From our perspective it’s difficult to remember that time and space are no less creatures of God than are maple trees and raccoons. But it’s also important to remember that wisdom—the ordering of things that makes the universe and life possible—is also a creature of God… in fact it was the first of all creatures. The Greek word for wisdom is Sophia, and Sophia is always feminine. The great church of Constantinople was named in her honor: Hagia Sophia, or Holy Wisdom.
Wisdom, then, is among the most important attributes that we can attach to God. And it’s probably also the one attribute that God shares with us—perhaps the reason we are said to be created in God’s image. We cannot create as God does. But we can use wisdom to order our world—not just order it for our own good, but to order it for the good of all. The creation story in the Bible speaks of subduing the earth. But our understanding has grown. If we have a responsibility to subdue, it’s not just to order our environment for the benefit of ourselves, but also to subdue our own desire for dominance. We’re now seeing what willful ignorance is doing to the air and the water and the climate. We’ve used our knowledge for profit and convenience. It’s time to start using wisdom to be stewards of what God has ordered for the good of all.
Which brings me to my final point—and back to Psalm 1. We need to view wisdom in the broad sense of being stewards of the earth. But it’s also about personal choice. Just as humans can use wisdom—instead of just knowledge—in a way that animals cannot, we can also choose between right and wrong. Well, it’s not that we can choose, we must choose. And that’s how the Book of Psalms opens.
“Happy are those who choose what’s right,” the first verse of the first psalm says. But it says it in a very interesting way. My usual go-to translation (the NRSV) was translated by somebody with zero imagination as far as this psalm goes, so I’m going to paraphrase the King James in modern English. Here’s what it says: “Blessed is the person that doesn’t walk according to the advice of the godless, that doesn’t stand on the path of sinners, and doesn’t sit with the scornful.”
Those three verbs tell us something: Walk, stand, sit. Wrong choices start with following others who make wrong choices. There’s movement, but the direction can still be changed. Then we move on to standing around with those who glory in their wrong-headedness. The person who’s choosing is settling into destructive ways—they’re becoming comfortable with the wrong crowd. And then finally, we find them seated among the scornful, not just making wrong choices, but actively mocking those who make right choices.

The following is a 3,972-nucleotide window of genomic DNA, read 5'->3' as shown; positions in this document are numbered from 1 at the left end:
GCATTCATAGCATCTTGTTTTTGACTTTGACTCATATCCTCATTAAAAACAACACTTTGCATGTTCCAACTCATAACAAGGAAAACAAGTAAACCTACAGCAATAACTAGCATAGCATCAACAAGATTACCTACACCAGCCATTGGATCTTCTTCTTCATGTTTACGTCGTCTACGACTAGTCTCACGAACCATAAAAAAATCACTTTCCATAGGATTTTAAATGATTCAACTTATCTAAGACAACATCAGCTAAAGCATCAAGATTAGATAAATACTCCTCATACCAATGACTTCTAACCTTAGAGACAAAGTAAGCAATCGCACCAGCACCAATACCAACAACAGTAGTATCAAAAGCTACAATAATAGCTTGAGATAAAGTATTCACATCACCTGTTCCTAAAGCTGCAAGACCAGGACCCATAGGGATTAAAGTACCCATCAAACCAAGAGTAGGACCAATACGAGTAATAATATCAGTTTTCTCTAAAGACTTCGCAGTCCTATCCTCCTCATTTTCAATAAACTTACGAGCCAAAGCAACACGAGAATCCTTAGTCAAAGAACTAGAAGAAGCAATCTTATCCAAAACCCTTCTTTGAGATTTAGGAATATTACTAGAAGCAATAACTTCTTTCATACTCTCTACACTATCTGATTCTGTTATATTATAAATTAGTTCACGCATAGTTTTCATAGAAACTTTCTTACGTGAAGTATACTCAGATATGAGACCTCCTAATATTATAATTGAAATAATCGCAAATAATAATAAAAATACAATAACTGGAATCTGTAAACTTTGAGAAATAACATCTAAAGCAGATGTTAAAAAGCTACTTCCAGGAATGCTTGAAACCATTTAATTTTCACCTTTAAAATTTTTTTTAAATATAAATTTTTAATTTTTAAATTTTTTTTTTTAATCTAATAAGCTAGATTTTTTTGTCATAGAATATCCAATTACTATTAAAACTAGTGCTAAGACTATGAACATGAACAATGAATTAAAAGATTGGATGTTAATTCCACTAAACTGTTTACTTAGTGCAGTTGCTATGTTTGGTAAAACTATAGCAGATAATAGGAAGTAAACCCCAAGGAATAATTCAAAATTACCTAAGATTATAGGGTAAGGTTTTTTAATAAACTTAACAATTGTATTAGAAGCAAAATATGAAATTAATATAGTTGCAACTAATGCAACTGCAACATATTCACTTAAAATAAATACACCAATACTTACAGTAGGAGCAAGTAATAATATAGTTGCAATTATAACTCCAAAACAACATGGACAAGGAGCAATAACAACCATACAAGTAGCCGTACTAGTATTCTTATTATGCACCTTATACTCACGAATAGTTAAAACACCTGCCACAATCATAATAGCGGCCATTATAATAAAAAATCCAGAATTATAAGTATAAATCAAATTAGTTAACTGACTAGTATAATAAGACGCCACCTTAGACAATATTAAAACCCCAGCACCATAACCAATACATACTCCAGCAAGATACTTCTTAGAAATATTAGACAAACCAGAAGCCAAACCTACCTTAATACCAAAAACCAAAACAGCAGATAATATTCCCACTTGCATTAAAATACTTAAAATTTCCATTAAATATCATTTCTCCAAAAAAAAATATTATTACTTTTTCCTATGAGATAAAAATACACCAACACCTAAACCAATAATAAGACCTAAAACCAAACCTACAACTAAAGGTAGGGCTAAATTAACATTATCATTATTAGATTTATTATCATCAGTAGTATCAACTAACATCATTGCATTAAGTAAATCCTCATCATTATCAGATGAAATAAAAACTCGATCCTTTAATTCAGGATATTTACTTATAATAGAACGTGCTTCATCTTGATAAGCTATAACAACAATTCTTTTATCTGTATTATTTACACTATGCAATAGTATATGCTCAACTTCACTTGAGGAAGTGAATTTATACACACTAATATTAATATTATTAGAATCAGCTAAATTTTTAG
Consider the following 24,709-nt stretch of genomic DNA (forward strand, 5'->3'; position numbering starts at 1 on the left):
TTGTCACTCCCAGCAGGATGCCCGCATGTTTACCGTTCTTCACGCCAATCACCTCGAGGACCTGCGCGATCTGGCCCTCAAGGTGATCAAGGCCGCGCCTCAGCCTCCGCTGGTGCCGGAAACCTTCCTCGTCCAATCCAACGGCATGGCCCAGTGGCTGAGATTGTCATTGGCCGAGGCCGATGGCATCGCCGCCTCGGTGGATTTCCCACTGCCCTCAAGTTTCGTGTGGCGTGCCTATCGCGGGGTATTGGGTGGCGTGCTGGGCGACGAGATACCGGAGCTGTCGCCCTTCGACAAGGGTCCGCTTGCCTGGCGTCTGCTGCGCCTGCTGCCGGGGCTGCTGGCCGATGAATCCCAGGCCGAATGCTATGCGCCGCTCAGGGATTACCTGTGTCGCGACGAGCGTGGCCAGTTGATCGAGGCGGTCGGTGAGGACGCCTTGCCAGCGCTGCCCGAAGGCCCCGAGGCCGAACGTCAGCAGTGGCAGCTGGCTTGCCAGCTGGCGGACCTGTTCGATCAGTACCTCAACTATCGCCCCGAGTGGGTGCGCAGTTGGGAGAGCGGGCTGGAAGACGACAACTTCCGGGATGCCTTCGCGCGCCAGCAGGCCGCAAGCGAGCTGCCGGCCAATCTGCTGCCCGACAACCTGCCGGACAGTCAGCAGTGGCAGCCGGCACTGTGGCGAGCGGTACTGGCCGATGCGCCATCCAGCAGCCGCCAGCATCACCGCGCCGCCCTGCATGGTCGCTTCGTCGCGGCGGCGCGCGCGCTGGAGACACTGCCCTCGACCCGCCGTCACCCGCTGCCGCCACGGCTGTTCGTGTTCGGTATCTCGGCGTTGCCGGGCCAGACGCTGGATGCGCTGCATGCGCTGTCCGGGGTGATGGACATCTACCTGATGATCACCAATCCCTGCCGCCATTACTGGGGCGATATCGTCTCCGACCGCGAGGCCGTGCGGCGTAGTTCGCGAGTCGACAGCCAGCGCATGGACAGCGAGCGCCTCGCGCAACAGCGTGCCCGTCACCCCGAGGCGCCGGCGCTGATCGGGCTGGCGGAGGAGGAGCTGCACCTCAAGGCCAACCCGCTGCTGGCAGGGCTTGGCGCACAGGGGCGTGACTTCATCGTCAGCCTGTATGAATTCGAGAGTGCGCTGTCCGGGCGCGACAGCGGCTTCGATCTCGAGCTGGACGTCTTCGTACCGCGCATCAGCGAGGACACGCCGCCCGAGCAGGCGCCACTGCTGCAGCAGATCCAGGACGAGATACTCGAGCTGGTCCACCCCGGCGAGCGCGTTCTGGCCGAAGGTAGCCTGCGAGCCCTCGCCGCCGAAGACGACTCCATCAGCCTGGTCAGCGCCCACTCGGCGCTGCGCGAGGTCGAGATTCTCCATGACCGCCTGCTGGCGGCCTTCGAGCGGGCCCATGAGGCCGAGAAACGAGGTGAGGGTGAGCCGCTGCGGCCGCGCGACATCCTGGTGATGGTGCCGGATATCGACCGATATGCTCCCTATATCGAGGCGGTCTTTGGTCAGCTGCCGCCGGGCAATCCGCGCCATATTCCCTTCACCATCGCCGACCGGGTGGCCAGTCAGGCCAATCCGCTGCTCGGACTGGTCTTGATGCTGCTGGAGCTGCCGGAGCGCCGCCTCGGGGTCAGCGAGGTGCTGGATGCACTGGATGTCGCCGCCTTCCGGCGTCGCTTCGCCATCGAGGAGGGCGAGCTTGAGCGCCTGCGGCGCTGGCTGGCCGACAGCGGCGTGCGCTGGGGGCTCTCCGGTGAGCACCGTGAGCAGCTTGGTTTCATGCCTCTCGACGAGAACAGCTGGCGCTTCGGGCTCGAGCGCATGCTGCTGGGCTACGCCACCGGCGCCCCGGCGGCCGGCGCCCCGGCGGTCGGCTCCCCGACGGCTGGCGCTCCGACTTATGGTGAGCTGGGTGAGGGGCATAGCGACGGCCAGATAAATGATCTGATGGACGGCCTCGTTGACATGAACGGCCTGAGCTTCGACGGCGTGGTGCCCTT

Over-against all this is the person who has the ways of God as a priority. When I read about meditating on God’s law day and night, I remember what Jesus said were the two greatest commandments: Love God with everything you’ve got, and love your neighbor as yourself. All the other commandments depend on these two. Therefore the wrong crowd referred to in verse one are those who not only reject love, but make life difficult for those who choose love.
And then there’s that very vivid image in the middle of the psalm—the one that was so strong that I had to make a bulletin cover out of it: “They’re like trees planted by streams of water, which yield their fruit in its season, and their leaves do not wither.” In the first verse we had to think about the person that was ensconced with the scoffers. They used their fixed position to destroy the confidence of those who’d chosen God’s love, or to mock their peacefulness, probably calling them stupid do-gooders. Here in the third verse we’re led to think of a tree that’s firmly planted by a flowing stream, receiving the gifts of God’s goodness and producing fruit that gives life to all around it—maybe not apples or peaches, but certainly fresh air and beauty.
While the loving are like those trees planted by the river, the mockers are compared to chaff, blown by the wind, getting in people’s eyes, clogging their nasal passages, making them cough and keeping them from seeing clearly. Those who choose the wisdom of love will always have a place in God’s world… those who reject it and mock it will eventually pass away. That’s the final message of the 1st Psalm.
And I don’t want to make it seem here that I’m preaching a sermon about making simple choices between right and wrong. Because I don’t believe our choices are always that clear-cut, nor are they usually all that simple. We often lack the knowledge we need to make the best choice. We see that in the way the world is ordered. Society often rewards the scoffers and makes them seem wise, while making the wise seem foolish. We’re not always equipped to know the difference. But we are equipped to use the wisdom by which Jesus lived his life: the wisdom of love.
What I’m talking about can be found in the Bible, of course, especially right there in the gospels— practically any chapter you open to in the life of Christ. It’s also very present in literature— just about any poem by Wendell Berry, for example. Here’s the beginning of one called Amish Economy (A Timbered Choir, 1998):
We live my mercy if we live.
To that we have no fit reply
But working well and giving thanks,
Loving God, loving one another,
To keep Creation’s neighborhood.
Let us seek the wisdom of love, for it is love that will keep us no matter where we walk, stand, or sit. And it is love that will bear the fruit of God’s kindom.
—©2021 Sam Greening, Pilgrim Christian Church